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How can blue-green infrastructure support climate change efforts? (OP2237)


   Faculty of Science, Agriculture and Engineering

   Monday, January 24, 2022  Competition Funded PhD Project (Students Worldwide)

Newcastle United Kingdom Built Environment Civil Engineering Climate Science Environmental Engineering Environmental Geography Human Geography Mathematical Modelling Rural Planning Urban Planning

About the Project

In England, 3.2 million households are located in areas at risk of surface water flooding, with annual damages exceeding £300 million. This cost of associated damage could increase by 40% by the 2050s, largely driven by climate change. Traditional ‘grey’ infrastructure for managing surface water, which has a sole purpose, removes water as quickly as possible through drains, gullies and sewers in a hidden way. Increased impermeable surfaces in urban areas with population growth, coupled with increased intense rainfall will result in additional stress and investment needed for drainage infrastructure. Blue-Green infrastructure (BGI) can provide a means of reducing the amount of water entering drainage via infiltration, interception, transpiration and providing both temporary and longer-term storage i.e. controlling the water source, slowing the conveyance and proving attenuation. BGI plays an important role in coping with projected impacts of climate change, and at the same time can reduce carbon emissions (e.g. through sequestration and reduced energy use). BGI also provides a wider range of economic, social and environmental benefits. However, there are a number of limitations that need to be considered: institutional factors e.g. multiple agencies involved in decisions and funding of solutions; uncertainty over maintenance costs and land ownership and performance in extreme events; limitations in comprehensive understanding of cost-benefits, as well as limitations on tools currently available to appraise BGI options both spatially and temporally.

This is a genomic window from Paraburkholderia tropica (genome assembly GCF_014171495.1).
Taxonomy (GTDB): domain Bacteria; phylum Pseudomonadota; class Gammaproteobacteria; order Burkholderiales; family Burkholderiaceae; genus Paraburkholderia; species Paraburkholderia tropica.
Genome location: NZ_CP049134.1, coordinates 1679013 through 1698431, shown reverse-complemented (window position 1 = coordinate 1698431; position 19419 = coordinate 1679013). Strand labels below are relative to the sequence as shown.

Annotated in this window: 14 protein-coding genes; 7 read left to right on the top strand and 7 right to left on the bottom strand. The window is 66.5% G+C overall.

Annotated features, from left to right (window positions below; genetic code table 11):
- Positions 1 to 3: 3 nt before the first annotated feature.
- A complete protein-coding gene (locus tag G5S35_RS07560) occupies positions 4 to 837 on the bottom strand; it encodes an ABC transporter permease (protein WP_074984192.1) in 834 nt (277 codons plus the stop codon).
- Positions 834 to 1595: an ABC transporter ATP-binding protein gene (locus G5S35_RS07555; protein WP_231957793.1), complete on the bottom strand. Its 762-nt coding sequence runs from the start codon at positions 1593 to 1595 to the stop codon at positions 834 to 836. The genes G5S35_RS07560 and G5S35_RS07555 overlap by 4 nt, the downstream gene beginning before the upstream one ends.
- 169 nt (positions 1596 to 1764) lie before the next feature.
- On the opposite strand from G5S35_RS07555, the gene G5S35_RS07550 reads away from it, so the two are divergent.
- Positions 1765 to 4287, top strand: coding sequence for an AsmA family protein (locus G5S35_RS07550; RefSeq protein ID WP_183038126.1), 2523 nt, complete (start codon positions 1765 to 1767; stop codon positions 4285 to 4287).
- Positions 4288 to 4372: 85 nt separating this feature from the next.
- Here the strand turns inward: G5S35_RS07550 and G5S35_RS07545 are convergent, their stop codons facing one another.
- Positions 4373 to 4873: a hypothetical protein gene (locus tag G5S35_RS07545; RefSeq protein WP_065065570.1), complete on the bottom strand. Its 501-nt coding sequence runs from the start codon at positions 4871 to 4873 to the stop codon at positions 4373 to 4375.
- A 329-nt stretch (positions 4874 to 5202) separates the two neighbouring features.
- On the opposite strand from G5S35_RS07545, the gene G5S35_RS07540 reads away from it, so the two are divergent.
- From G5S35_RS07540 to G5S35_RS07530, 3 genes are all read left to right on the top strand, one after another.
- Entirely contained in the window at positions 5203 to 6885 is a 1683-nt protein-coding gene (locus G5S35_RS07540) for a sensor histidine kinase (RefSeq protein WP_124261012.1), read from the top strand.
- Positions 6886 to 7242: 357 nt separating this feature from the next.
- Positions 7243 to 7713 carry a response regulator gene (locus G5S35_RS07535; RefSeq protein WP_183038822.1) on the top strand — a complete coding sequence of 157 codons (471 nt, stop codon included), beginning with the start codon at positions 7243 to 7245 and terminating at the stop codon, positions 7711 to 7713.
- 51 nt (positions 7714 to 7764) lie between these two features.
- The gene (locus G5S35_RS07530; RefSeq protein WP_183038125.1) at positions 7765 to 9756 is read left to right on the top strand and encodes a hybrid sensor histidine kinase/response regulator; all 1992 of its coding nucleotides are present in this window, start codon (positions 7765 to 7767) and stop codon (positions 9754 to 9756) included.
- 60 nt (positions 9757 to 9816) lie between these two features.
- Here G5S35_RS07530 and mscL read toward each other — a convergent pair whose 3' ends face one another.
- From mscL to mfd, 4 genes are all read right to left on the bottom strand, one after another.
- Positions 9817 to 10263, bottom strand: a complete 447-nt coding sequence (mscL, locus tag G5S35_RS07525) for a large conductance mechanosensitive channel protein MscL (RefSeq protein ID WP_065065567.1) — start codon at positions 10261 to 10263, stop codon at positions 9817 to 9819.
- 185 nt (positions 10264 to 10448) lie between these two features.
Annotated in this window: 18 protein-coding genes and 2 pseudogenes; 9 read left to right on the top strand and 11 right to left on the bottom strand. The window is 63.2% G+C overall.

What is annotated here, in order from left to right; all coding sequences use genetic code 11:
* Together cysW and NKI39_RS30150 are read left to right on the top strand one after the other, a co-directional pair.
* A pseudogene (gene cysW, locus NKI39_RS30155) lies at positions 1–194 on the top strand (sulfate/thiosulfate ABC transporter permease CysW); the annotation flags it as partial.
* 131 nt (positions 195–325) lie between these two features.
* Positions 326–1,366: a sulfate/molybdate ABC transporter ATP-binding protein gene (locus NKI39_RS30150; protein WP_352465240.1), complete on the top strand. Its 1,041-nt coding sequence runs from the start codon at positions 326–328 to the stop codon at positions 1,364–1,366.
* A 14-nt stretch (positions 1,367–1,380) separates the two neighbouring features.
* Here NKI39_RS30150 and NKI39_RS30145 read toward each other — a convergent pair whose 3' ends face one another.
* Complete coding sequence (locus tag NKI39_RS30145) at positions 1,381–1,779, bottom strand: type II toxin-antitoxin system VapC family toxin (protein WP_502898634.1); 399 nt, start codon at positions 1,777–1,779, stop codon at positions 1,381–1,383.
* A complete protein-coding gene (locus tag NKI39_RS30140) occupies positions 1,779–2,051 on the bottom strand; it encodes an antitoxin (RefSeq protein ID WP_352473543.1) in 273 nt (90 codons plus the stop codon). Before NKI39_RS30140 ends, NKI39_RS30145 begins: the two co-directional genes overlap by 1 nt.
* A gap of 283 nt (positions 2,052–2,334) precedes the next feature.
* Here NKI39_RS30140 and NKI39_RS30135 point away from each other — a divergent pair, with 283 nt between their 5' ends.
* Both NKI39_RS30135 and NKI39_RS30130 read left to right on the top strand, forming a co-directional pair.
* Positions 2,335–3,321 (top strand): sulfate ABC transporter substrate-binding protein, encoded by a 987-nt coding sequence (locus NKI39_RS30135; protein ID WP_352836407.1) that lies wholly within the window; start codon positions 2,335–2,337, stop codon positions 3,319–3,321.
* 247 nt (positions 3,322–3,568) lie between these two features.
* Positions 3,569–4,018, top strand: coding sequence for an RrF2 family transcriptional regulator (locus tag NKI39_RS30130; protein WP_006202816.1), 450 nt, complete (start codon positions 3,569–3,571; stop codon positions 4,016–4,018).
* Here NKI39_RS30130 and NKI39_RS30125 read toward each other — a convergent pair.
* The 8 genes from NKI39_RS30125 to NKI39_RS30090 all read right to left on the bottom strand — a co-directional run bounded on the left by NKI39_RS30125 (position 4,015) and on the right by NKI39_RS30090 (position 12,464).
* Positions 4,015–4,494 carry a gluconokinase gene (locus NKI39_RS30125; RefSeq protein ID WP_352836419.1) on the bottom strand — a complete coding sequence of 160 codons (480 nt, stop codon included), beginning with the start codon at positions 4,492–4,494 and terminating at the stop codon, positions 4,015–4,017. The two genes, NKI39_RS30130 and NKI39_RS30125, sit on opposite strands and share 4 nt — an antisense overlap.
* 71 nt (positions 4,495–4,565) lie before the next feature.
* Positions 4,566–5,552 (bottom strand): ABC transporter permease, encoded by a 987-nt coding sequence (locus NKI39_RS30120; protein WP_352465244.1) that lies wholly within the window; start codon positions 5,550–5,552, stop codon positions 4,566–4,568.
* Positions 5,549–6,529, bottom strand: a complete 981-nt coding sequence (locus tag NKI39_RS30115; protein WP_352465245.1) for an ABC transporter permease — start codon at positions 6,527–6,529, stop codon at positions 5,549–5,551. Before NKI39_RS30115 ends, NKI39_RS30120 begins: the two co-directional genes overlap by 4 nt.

Working with Case Partner, Stantec, in collaboration with NWG this project will identify the role of BGI in meeting climate change objectives and explore approaches using various tools e.g. CIRIA’s Benefits Estimation Tool (B£ST). However, the ability of BGI to support adaptation is not currently well understood. Therefore, a particular area of need/opportunity is to enhance our understanding of the contribution of BGI to climate resilience. The project also considers spatial variability e.g. urban/semi-urban/rural, different parts of the country, in terms of (a) physical benefits from BGI (e.g. amount of carbon, number of visitors, flows to works and treatment requirements), and (b) monetary value of benefits. It also includes an approach to scenario modelling, useful for considering a range of climate futures, based on the COFAS method. More comprehensive understanding and quantification of climate adaptation, carbon and other benefits, will inform assessment, valuation and decision making.


Funding Notes

This project is part of the NERC ONE Planet DTP. Each of our studentship awards include 3.5 years of fees (Home/EU), an annual living allowance (£15,650) and a Research Training Support Grant (for travel, consumables, etc).
Home and International applicants (inc. EU) are welcome to apply. Following the UKRI announcement regarding their new 30% UKRI international recruitment policy (to take effect from September 2021) both Newcastle University, and Northumbria University, have agreed to pay the international fee difference for all International applicants (inc. EU) who are awarded a DTP studentship. Interviews will take place in February 2022.
How to apply: View Website

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